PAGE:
All in all a funny, strangely serious, and rather remarkable evening.
Strings Attached, the debut show from Canberra’s new contemporary dance company, Australian Dance Party, is a knockout. The concept behind the show, devised by the ‘Party Leader’, dancer Alison Plevey, sounds simplistic: an investigation of the relationship between music and dance in a collaboration between four dancers and six musicians from the Canberra Symphony Orchestra. But as developed in performance it was totally engaging, illuminating and just plain exciting to watch.
The show began with the sounds of breathing, gentle at first but gathering volume as dancers and musicians met in the performing space before taking their positions to begin the show proper. ‘Before people spoke, we moved,’ the program states. ‘We moved to the innate rhythm of our hearts, our breath and the patterns of our lives.’ And so the dance and its musical accompaniment began, starting with some improvised movement and accompanying sound, moving on to a gentle piece with music by Jean-Baptiste Lully and a kind of slow and refined dance for all four dancers. The show continued its pathway through different musical and dancerly episodes—a lament, a tango, on to Jimi Hendrix with the dancers hooked up to iPods, and, finally, to an ‘Electronic Piece’ that became a riotous party/disco dance in which the audience was encouraged, and sometimes specifically invited to participate.
What was especially noticeable throughout was the absolute commitment of dancers and musicians. They were totally engaged with each other and with the sound and movement they were producing. Alison Plevey and Janine Proost both showed exceptionally fluid, high energy movement, Liz Lea was somewhat more restrained but added a way of engaging socially with the musicians that the others didn’t quite have—Lea always uses strong facial expression as a way of engaging. As for Gabriel Comerford, whose dancing I had never seen before, he knocked me for six with his movement that was on the one hand highly disciplined but on the other totally free.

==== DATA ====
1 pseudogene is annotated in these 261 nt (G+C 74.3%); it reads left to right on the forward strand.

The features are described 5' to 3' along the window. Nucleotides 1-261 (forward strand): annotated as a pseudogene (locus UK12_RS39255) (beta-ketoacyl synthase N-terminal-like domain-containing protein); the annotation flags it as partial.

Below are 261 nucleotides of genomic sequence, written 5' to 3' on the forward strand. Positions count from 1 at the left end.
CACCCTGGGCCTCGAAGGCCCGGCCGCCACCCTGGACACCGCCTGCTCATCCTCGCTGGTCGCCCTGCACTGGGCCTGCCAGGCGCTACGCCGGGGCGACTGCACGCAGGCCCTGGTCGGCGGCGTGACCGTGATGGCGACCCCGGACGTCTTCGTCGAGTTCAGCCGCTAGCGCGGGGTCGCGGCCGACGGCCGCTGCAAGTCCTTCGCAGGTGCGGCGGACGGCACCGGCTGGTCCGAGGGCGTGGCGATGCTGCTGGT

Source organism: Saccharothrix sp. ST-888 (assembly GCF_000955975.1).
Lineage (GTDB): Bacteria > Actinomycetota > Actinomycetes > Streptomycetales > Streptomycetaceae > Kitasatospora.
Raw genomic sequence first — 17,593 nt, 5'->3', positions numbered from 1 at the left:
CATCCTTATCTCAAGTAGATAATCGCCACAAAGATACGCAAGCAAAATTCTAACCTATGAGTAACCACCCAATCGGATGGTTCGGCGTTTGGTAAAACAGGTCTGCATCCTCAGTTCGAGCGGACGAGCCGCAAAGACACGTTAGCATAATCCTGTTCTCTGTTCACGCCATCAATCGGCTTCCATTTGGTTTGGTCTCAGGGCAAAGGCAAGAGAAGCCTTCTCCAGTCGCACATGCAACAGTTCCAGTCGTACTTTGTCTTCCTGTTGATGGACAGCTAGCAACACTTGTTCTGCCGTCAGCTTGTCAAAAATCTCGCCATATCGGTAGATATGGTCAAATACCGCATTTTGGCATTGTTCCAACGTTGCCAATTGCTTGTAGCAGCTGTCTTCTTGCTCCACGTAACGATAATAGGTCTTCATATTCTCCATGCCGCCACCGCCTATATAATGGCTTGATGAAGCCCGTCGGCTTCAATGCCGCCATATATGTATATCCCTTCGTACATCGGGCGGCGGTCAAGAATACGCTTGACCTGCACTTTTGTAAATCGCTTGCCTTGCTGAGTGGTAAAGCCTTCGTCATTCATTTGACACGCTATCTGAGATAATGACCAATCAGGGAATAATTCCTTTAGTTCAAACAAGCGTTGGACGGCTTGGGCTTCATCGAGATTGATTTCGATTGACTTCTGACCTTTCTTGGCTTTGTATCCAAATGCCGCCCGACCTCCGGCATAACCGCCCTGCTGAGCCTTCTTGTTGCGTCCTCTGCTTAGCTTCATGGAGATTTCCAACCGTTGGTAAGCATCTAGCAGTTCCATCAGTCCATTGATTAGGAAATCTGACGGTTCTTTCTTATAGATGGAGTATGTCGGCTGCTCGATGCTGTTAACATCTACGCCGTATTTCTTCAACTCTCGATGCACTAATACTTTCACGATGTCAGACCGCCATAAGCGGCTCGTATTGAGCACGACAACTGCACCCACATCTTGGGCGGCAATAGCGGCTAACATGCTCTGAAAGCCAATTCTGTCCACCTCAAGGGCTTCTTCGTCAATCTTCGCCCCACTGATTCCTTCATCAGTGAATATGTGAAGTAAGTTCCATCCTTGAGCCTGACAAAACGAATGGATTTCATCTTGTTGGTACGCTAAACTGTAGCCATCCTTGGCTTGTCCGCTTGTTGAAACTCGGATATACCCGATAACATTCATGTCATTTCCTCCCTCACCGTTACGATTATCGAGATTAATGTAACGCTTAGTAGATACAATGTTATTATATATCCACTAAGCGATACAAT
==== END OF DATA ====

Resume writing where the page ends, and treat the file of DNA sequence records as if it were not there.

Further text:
The venue, a pop-up space in Canberra’s trendy Nishi building, was set up a little like a theatre restaurant with tables and chairs placed around a central performing area. Around the edge of the performance space the musicians sheltered under two white canopies of string sculpture crocheted by installation artist Victoria Lees.
Some particular highlights, personal favourites perhaps:
Alison Plevey and harpist Meriel Owen improvising in the early stages of the show. Amazing, especially in the second part where Owen had to follow Plevey’s rising and falling movements, which she did as if it were second nature.
Gabriel Comerford in ‘March’ (‘Command and Conquer Red Alert Theme—Soviet March’), in which he got totally lost, trance-like, dancing to a stirring, politicised composition by James Hannigan. His long, black hair came loose from its topknot, and his movement was at times absolutely precise and powerful, but at others wildly erratic. Thrilling to watch.
A ‘conversation’ between dancer Liz Lea and trumpeter Miroslav Bukovsky.
The musicians who played more than one instrument throughout, swapping seamlessly between them. And fascinating to look at (as well as to listen to) was Tim Wickham’s white ‘skeleton’ electric violin.
But in many respects it is unfair to single out individuals because everyone in this show gave so much of themselves to make this a standout evening of live music and dance.